I'm solving a network optimization problem which is modeled as a graph $G=(V,E)$. Solving this problem using Pulp and NetworkX in Python and ordering the graph's nodes in a certain order (i.e. (1,2,3,4,5)) gives a certain optimal solution. However, changing the order of the nodes (i.e.,(3,4,1,2,5)) may lead to another optimal solution. Is there a metric for nodes that can order the nodes to provide the best optimal solution/s instead of going through the whole possible orders?

  • 2
    $\begingroup$ I see you are still struggling with this issue. I still think the problem should be solved at the root, and not at this stage. To me this looks like a consequence of an ill posed problem. I would suggest investigating from the very beginning and sharing your problem entirely, not just bits here and there. Also the initial context would help. Is this part of a research project ? an industrial project ? fun ? $\endgroup$
    – Kuifje
    Dec 5, 2020 at 17:57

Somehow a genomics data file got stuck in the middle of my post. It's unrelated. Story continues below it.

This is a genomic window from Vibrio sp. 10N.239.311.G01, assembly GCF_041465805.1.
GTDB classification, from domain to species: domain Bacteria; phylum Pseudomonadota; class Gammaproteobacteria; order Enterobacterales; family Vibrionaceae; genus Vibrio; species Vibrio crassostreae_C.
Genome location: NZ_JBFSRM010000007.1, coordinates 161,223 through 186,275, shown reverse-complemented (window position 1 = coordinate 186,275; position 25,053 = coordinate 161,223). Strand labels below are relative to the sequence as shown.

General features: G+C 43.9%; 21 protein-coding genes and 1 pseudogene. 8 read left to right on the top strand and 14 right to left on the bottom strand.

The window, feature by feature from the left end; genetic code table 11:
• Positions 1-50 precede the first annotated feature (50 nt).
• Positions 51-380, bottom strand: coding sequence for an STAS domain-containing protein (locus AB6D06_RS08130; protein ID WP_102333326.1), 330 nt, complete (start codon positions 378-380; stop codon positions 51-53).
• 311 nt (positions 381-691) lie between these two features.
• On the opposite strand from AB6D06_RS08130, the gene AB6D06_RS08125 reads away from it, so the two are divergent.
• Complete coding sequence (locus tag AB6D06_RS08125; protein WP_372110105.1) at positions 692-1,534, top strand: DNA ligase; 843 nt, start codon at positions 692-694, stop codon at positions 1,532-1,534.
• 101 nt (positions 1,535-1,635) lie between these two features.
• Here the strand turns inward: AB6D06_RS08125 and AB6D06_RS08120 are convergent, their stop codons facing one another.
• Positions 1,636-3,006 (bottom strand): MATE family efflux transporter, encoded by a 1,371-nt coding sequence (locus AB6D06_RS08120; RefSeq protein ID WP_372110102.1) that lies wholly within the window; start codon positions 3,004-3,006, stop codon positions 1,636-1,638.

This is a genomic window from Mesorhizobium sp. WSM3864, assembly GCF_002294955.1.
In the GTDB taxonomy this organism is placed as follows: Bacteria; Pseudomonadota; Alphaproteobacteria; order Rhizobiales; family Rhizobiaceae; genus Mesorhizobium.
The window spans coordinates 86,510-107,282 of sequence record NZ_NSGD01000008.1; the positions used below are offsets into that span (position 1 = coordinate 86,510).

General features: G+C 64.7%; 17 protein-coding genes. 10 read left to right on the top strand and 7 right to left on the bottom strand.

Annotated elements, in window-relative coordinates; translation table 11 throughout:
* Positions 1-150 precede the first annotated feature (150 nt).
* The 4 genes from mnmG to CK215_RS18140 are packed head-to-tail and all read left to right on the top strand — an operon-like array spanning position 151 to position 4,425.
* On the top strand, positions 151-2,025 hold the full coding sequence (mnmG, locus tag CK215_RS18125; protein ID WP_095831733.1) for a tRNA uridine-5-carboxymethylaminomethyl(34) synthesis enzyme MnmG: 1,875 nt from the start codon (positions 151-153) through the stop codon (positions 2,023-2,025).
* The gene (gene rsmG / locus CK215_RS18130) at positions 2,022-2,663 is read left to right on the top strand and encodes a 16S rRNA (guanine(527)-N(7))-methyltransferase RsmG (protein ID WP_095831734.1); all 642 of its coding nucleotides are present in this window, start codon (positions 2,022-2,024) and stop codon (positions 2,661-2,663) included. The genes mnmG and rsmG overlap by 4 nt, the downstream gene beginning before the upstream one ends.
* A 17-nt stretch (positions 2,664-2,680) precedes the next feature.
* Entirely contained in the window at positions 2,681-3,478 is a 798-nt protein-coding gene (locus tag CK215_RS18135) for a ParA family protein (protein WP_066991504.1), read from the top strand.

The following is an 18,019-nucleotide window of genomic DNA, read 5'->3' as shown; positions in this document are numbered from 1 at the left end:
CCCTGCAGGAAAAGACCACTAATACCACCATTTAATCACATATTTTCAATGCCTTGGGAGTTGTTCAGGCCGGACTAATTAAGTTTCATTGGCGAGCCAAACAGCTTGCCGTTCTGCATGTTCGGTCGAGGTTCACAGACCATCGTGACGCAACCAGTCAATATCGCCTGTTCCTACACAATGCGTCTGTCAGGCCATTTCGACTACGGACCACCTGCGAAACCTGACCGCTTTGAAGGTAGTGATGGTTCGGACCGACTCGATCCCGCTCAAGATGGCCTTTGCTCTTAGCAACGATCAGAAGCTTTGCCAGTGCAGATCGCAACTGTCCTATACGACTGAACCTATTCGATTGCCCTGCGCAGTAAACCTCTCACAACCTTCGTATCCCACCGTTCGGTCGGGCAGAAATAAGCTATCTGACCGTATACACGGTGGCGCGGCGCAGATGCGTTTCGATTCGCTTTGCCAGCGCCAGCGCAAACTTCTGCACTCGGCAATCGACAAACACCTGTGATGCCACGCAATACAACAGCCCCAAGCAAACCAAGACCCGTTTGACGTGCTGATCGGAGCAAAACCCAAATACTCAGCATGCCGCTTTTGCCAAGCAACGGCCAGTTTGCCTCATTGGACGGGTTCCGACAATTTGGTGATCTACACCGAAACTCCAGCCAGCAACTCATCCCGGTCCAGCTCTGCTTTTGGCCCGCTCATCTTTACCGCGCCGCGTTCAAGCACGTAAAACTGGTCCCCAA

• $\begingroup$ Thank you Kuifje for your comment. Sure it is not for fun. I'm working on a research project. I have solved the problem to an optimal solution as I mentioned but I was curious regarding the ordering of the nodes since I've noticed it might change the optimal solution. So, I was curious to know if there is an optimal ordering for the nodes. Regarding posting questions and learning from others experience, isn't that what is it all about? $\endgroup$
    – Amedeo
    Dec 5, 2020 at 18:07
  • $\begingroup$ Yes of course this what this forum is all about, don't get me wrong :) It's just that this question hints that there may be a problem somewhere upstream. If changing the order of the nodes has an influence on the solution, then I would have little confidence in having reached optimality. $\endgroup$
    – Kuifje
    Dec 5, 2020 at 18:34
  • $\begingroup$ All optimal solutions will have the same objective value (by definition of "optimal"). So what makes one optimal solution the "best" optimal solution? $\endgroup$
    – prubin
    Dec 5, 2020 at 20:09
  • $\begingroup$ Thank you for your comment Kuifje. @prubin As I understand, each order of the nodes is considered as a different scenario, that is why each order getting a different solution and a different objective value. $\endgroup$
    – Amedeo
    Dec 5, 2020 at 21:05


Your Answer

By clicking “Post Your Answer”, you agree to our terms of service, privacy policy and cookie policy

Browse other questions tagged or ask your own question.